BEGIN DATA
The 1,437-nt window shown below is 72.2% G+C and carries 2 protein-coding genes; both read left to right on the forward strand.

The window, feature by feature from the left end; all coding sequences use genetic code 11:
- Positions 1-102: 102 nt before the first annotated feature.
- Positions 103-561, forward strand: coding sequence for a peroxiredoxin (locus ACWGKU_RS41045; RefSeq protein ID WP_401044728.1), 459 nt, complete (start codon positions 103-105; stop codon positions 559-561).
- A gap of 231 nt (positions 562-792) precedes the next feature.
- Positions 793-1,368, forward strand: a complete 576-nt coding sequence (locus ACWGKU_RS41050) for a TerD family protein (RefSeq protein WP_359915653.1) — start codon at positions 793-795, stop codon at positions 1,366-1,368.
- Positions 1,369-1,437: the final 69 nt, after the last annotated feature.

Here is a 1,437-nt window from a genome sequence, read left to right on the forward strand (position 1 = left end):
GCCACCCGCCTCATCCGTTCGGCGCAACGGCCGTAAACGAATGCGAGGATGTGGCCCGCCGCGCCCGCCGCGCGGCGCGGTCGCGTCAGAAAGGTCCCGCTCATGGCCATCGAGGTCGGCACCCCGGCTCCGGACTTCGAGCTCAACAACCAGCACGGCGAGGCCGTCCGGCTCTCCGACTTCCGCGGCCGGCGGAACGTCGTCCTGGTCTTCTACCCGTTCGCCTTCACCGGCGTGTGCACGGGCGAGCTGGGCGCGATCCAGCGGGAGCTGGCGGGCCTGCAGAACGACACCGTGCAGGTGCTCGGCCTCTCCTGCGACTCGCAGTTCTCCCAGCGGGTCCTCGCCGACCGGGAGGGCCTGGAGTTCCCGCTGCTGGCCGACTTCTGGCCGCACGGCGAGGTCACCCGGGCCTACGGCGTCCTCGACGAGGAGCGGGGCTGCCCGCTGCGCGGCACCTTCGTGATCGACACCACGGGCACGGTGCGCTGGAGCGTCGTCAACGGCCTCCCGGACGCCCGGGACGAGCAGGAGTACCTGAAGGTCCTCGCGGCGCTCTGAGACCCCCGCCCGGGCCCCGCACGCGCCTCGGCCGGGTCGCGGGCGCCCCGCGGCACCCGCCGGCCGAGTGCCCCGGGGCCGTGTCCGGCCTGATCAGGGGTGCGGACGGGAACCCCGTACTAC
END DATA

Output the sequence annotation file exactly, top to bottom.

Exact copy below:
The 1,437-nt window shown below is 72.2% G+C and carries 2 protein-coding genes; both read left to right on the forward strand.

The window, feature by feature from the left end; all coding sequences use genetic code 11:
- Positions 1-102: 102 nt before the first annotated feature.
- Positions 103-561, forward strand: coding sequence for a peroxiredoxin (locus ACWGKU_RS41045; RefSeq protein ID WP_401044728.1), 459 nt, complete (start codon positions 103-105; stop codon positions 559-561).
- A gap of 231 nt (positions 562-792) precedes the next feature.
- Positions 793-1,368, forward strand: a complete 576-nt coding sequence (locus ACWGKU_RS41050) for a TerD family protein (RefSeq protein WP_359915653.1) — start codon at positions 793-795, stop codon at positions 1,366-1,368.
- Positions 1,369-1,437: the final 69 nt, after the last annotated feature.

Here is a 1,437-nt window from a genome sequence, read left to right on the forward strand (position 1 = left end):
GCCACCCGCCTCATCCGTTCGGCGCAACGGCCGTAAACGAATGCGAGGATGTGGCCCGCCGCGCCCGCCGCGCGGCGCGGTCGCGTCAGAAAGGTCCCGCTCATGGCCATCGAGGTCGGCACCCCGGCTCCGGACTTCGAGCTCAACAACCAGCACGGCGAGGCCGTCCGGCTCTCCGACTTCCGCGGCCGGCGGAACGTCGTCCTGGTCTTCTACCCGTTCGCCTTCACCGGCGTGTGCACGGGCGAGCTGGGCGCGATCCAGCGGGAGCTGGCGGGCCTGCAGAACGACACCGTGCAGGTGCTCGGCCTCTCCTGCGACTCGCAGTTCTCCCAGCGGGTCCTCGCCGACCGGGAGGGCCTGGAGTTCCCGCTGCTGGCCGACTTCTGGCCGCACGGCGAGGTCACCCGGGCCTACGGCGTCCTCGACGAGGAGCGGGGCTGCCCGCTGCGCGGCACCTTCGTGATCGACACCACGGGCACGGTGCGCTGGAGCGTCGTCAACGGCCTCCCGGACGCCCGGGACGAGCAGGAGTACCTGAAGGTCCTCGCGGCGCTCTGAGACCCCCGCCCGGGCCCCGCACGCGCCTCGGCCGGGTCGCGGGCGCCCCGCGGCACCCGCCGGCCGAGTGCCCCGGGGCCGTGTCCGGCCTGATCAGGGGTGCGGACGGGAACCCCGTACTAC